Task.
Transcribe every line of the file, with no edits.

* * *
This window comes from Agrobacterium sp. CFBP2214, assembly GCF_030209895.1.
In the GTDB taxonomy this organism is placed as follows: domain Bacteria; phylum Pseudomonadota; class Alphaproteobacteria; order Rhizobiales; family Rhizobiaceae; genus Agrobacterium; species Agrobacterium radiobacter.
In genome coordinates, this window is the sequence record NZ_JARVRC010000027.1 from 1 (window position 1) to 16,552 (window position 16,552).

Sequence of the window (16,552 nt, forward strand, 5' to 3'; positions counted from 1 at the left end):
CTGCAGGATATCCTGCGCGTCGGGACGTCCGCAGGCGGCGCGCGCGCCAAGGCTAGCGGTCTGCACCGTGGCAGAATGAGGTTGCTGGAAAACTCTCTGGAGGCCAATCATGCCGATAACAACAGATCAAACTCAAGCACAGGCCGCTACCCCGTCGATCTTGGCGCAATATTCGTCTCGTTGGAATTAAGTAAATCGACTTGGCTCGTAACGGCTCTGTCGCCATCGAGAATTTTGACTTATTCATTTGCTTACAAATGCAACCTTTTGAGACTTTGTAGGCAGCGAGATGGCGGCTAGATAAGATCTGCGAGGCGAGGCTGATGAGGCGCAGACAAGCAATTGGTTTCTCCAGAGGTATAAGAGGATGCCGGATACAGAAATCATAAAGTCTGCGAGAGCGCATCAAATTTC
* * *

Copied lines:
This window comes from Agrobacterium sp. CFBP2214, assembly GCF_030209895.1.
In the GTDB taxonomy this organism is placed as follows: domain Bacteria; phylum Pseudomonadota; class Alphaproteobacteria; order Rhizobiales; family Rhizobiaceae; genus Agrobacterium; species Agrobacterium radiobacter.
In genome coordinates, this window is the sequence record NZ_JARVRC010000027.1 from 1 (window position 1) to 16,552 (window position 16,552).

Sequence of the window (16,552 nt, forward strand, 5' to 3'; positions counted from 1 at the left end):
CTGCAGGATATCCTGCGCGTCGGGACGTCCGCAGGCGGCGCGCGCGCCAAGGCTAGCGGTCTGCACCGTGGCAGAATGAGGTTGCTGGAAAACTCTCTGGAGGCCAATCATGCCGATAACAACAGATCAAACTCAAGCACAGGCCGCTACCCCGTCGATCTTGGCGCAATATTCGTCTCGTTGGAATTAAGTAAATCGACTTGGCTCGTAACGGCTCTGTCGCCATCGAGAATTTTGACTTATTCATTTGCTTACAAATGCAACCTTTTGAGACTTTGTAGGCAGCGAGATGGCGGCTAGATAAGATCTGCGAGGCGAGGCTGATGAGGCGCAGACAAGCAATTGGTTTCTCCAGAGGTATAAGAGGATGCCGGATACAGAAATCATAAAGTCTGCGAGAGCGCATCAAATTTC